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Study identifies best locations for electric vehicle chargers in Turlock
electric vehicle charging station
Many charging stations throughout Stanislaus County, like this one at Stanislaus State in Turlock, are inaccessible to the public (ANGELINA MARTIN/The Journal).

The Stanislaus Council of Governments board on Wednesday night could adopt a study over a year in the making, which details exactly how many electric vehicles the county can expect on the road in the next 15 years and where they’ll be able to charge. 

As of 2020, there were approximately 2,600 EVs registered in Stanislaus County. Projections in the study, conducted by the global consulting firm ICF and launched in January 2021, say that there could be anywhere from 60,000 to over 180,000 EVs locally by 2035. In order to support the low-end estimate of 60,000 EVs, Stanislaus County would need to add 8,500 chargers of various levels throughout the area.

There are three charger types that would support demand in the years to come: Level 1 chargers, Level 2 chargers and direct current fast chargers (DCFCs). Level 1 chargers are standard wall outlets that give EVs two to five miles of range per one hour of charging, while Level 2 chargers, more commonly installed at residences, give battery electric vehicles (BEVs) 10 to 20 miles of range per one hour of charging. DCFCs give BEVs 60 to 80 miles of range per 20 minutes of charging and are more common in publicly accessible spaces. 

Should Stanislaus County reach the greater estimate of over 180,000 new EVs on the road, over 21,000 chargers of these types would be necessary: more than 20,000 Level 2 chargers and over 1,000 DCFCs. 

There are currently about 100 public chargers in Stanislaus County, though many have restrictions. For example, Stanislaus State is home to nine chargers — but you must have a parking permit to utilize them. When stations like this one are accounted for, there are only 38 Level 2 plugs and 30 DCFC plugs available to the public in Stanislaus County.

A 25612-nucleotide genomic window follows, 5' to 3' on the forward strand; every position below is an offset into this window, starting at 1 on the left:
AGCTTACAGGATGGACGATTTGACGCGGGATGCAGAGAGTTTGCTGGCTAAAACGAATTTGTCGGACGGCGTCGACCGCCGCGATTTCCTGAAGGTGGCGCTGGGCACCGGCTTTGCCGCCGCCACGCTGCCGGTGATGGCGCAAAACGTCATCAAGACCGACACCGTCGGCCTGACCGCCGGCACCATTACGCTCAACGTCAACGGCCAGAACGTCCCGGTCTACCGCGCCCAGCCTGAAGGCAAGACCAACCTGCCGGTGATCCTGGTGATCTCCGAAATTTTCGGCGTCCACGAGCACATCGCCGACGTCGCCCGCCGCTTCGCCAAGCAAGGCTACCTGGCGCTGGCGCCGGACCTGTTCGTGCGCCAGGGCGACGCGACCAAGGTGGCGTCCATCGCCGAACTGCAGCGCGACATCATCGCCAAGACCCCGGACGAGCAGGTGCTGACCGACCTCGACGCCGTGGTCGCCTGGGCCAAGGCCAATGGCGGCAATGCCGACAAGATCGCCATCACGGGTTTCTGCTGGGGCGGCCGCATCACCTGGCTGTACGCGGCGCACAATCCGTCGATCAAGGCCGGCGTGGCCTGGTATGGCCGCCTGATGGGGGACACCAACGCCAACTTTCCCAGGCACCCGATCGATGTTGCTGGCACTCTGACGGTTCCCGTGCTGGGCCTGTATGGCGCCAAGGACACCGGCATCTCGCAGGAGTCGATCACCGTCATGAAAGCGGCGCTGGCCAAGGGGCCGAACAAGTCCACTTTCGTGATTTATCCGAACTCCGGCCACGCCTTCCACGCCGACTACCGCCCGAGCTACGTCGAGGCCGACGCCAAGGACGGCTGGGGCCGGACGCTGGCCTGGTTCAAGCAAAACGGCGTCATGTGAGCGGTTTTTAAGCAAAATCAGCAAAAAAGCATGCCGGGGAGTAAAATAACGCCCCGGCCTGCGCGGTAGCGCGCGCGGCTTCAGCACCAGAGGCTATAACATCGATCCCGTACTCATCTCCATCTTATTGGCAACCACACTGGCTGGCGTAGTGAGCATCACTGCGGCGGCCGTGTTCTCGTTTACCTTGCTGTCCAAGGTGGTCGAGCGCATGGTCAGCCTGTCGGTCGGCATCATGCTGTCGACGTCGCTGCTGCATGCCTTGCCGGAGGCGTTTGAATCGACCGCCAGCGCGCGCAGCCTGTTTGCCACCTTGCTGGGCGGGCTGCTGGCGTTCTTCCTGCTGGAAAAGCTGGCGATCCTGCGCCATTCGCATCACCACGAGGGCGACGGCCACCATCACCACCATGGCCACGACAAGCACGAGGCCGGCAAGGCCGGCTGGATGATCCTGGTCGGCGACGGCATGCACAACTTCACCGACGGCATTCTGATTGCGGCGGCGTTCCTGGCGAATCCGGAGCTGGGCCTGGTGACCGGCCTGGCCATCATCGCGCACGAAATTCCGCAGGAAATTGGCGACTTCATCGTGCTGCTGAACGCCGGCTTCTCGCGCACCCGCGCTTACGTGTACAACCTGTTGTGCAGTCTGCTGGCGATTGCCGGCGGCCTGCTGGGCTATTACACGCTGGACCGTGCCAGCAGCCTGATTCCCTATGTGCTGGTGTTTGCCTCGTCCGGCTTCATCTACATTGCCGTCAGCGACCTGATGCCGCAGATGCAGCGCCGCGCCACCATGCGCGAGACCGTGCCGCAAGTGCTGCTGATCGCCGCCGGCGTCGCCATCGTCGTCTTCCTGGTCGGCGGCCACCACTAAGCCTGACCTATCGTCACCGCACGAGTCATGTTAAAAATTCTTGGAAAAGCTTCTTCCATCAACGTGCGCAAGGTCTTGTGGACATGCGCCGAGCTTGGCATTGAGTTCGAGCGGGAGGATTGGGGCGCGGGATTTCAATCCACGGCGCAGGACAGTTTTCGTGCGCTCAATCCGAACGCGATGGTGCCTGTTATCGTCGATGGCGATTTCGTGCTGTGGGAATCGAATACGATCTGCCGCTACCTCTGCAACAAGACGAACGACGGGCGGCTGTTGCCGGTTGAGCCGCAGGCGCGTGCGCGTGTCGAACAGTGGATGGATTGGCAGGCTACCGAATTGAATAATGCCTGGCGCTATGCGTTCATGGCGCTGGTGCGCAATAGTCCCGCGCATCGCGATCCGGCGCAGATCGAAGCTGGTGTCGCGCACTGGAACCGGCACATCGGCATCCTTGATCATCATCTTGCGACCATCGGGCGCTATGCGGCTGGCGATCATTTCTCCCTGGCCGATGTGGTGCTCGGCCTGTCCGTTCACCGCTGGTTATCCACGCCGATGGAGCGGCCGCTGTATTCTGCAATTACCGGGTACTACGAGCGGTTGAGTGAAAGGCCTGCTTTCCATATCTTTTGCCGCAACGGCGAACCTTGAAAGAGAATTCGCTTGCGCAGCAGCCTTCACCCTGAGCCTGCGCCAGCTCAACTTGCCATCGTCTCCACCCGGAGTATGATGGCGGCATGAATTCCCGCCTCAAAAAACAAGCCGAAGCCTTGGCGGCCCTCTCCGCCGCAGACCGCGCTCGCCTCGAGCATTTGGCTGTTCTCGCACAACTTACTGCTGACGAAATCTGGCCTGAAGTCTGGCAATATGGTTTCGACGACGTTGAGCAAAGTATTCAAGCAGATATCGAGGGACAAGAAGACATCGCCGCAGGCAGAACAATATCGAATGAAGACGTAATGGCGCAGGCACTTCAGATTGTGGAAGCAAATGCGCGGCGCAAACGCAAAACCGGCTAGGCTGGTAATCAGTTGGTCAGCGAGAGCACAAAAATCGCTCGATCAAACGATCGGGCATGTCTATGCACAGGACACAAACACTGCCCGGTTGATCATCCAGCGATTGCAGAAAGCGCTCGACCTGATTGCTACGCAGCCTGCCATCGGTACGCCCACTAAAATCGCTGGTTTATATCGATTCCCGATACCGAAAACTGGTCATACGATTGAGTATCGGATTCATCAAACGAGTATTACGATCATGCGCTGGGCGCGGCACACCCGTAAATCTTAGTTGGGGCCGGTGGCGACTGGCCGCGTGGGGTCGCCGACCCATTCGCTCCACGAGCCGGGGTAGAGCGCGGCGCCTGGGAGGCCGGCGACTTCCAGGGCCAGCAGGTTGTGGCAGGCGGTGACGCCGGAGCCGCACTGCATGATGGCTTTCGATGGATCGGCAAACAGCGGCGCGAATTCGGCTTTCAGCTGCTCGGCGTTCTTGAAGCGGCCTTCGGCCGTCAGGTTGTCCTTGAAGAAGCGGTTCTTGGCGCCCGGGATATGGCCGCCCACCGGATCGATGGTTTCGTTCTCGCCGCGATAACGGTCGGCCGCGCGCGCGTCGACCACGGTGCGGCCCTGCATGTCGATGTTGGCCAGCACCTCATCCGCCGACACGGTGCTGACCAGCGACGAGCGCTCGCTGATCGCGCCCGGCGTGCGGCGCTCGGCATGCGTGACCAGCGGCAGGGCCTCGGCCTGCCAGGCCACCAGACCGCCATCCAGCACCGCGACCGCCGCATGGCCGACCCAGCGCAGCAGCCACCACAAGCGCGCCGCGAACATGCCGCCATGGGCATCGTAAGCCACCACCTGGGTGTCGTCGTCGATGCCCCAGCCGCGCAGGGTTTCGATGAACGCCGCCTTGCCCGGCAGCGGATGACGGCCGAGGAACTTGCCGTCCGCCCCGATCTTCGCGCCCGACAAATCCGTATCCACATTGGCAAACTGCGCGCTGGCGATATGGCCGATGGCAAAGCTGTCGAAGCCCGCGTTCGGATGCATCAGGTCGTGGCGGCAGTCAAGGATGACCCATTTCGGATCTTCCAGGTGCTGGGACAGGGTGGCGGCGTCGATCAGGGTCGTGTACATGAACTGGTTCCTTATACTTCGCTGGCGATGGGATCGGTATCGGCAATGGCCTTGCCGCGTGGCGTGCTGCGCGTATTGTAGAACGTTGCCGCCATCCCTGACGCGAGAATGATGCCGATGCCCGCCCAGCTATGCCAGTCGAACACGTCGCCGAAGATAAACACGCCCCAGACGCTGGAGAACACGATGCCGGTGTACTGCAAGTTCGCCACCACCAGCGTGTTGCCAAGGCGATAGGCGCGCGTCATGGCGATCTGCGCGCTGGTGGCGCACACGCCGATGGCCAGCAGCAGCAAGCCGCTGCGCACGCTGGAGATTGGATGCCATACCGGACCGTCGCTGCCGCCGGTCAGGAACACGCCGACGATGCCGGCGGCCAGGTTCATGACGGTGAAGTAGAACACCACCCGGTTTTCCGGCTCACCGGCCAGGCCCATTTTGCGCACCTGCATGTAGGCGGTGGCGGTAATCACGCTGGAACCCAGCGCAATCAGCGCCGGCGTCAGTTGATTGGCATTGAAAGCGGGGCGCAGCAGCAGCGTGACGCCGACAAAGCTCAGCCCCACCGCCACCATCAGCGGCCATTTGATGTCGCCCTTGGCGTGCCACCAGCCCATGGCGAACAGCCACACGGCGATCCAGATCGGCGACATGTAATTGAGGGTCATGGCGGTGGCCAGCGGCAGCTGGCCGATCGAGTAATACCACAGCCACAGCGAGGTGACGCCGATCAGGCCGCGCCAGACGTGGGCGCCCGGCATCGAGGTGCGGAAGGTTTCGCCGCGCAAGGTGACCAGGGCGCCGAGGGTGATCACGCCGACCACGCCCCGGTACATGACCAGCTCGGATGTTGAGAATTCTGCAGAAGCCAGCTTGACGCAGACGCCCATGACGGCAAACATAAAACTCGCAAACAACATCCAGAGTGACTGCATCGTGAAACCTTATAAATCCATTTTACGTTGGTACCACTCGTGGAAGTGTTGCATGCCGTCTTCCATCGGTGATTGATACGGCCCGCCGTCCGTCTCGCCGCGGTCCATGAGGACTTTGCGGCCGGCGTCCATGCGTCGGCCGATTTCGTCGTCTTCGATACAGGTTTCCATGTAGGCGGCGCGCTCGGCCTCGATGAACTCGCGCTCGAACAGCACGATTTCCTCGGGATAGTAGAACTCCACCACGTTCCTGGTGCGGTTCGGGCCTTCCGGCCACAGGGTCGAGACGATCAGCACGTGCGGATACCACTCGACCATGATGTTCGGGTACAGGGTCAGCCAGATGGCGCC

In Turlock, there are seven separate locations where EV drivers can charge their cars, though two (Stanislaus State and Las Casuelas Restaurant) are private charging stations. There are two public Level 2 chargers at Monte Vista Small Animal Hospital, one at Smith Chevrolet Cadillac, four at the Roger K. Fall Transit Center and two at the Hampton Inn. There are four DCFC plugs at the Walmart on Fulkerth Road. 

Included in the study’s county-wide charger are recommendations on where the incoming influx of new chargers should be placed. There are five locations proposed for Turlock, including two DCFC chargers in Monte Vista Crossings, one at the Valley View Center Plaza near Michael’s, two in the Lander Marketplace and one at the Turlock Public Library. Additionally, two Level 2 chargers are proposed for the Stanislaus County Superior Court on Starr Avenue. 

These new chargers are meant to supplement at-home chargers, the report says, and adoption of the report by StanCOG on Wednesday evening wouldn’t mean the new charging sites are a sure thing. And while slower-charging, four-plug stations would cost an estimated $31,000, larger and faster charging stations at the price of $305,000 would be beneficial for more vehicles. According to the study, state and federal funding would help support the effort.

For information on how to participate in Wednesday evening’s StanCOG meeting, which begins at 6 p.m., visit